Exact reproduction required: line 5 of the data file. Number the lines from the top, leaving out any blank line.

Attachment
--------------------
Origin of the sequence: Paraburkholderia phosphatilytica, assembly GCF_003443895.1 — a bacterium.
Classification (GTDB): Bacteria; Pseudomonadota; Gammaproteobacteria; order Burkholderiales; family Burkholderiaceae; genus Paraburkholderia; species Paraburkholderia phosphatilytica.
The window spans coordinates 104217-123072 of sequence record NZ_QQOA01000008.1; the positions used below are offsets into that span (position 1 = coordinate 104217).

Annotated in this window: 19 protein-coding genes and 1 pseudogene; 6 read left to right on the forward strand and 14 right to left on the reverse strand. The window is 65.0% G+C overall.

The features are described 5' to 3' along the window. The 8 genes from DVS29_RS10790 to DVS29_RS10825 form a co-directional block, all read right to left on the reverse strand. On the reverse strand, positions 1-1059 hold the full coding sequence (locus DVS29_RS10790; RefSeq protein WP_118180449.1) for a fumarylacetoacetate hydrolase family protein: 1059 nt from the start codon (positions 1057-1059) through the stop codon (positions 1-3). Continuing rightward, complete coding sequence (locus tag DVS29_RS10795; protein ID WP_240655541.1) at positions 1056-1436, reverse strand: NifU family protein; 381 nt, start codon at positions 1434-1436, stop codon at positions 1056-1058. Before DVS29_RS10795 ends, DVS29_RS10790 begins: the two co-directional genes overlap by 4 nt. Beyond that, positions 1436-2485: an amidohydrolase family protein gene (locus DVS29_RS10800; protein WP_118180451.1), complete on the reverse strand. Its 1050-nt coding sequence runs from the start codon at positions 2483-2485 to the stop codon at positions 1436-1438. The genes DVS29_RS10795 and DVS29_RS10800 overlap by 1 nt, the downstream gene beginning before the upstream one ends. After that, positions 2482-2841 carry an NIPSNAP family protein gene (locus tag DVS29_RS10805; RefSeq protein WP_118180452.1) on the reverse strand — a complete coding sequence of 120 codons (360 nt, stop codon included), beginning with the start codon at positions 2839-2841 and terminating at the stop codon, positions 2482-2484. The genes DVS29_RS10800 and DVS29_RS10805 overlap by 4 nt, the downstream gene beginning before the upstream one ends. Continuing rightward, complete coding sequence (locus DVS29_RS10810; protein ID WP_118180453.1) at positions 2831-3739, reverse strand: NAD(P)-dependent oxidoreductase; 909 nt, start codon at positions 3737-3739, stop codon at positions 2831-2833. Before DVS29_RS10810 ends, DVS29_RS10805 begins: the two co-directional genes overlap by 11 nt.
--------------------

The features are described 5' to 3' along the window. The 8 genes from DVS29_RS10790 to DVS29_RS10825 form a co-directional block, all read right to left on the reverse strand. On the reverse strand, positions 1-1059 hold the full coding sequence (locus DVS29_RS10790; RefSeq protein WP_118180449.1) for a fumarylacetoacetate hydrolase family protein: 1059 nt from the start codon (positions 1057-1059) through the stop codon (positions 1-3). Continuing rightward, complete coding sequence (locus tag DVS29_RS10795; protein ID WP_240655541.1) at positions 1056-1436, reverse strand: NifU family protein; 381 nt, start codon at positions 1434-1436, stop codon at positions 1056-1058. Before DVS29_RS10795 ends, DVS29_RS10790 begins: the two co-directional genes overlap by 4 nt. Beyond that, positions 1436-2485: an amidohydrolase family protein gene (locus DVS29_RS10800; protein WP_118180451.1), complete on the reverse strand. Its 1050-nt coding sequence runs from the start codon at positions 2483-2485 to the stop codon at positions 1436-1438. The genes DVS29_RS10795 and DVS29_RS10800 overlap by 1 nt, the downstream gene beginning before the upstream one ends. After that, positions 2482-2841 carry an NIPSNAP family protein gene (locus tag DVS29_RS10805; RefSeq protein WP_118180452.1) on the reverse strand — a complete coding sequence of 120 codons (360 nt, stop codon included), beginning with the start codon at positions 2839-2841 and terminating at the stop codon, positions 2482-2484. The genes DVS29_RS10800 and DVS29_RS10805 overlap by 4 nt, the downstream gene beginning before the upstream one ends. Continuing rightward, complete coding sequence (locus DVS29_RS10810; protein ID WP_118180453.1) at positions 2831-3739, reverse strand: NAD(P)-dependent oxidoreductase; 909 nt, start codon at positions 3737-3739, stop codon at positions 2831-2833. Before DVS29_RS10810 ends, DVS29_RS10805 begins: the two co-directional genes overlap by 11 nt.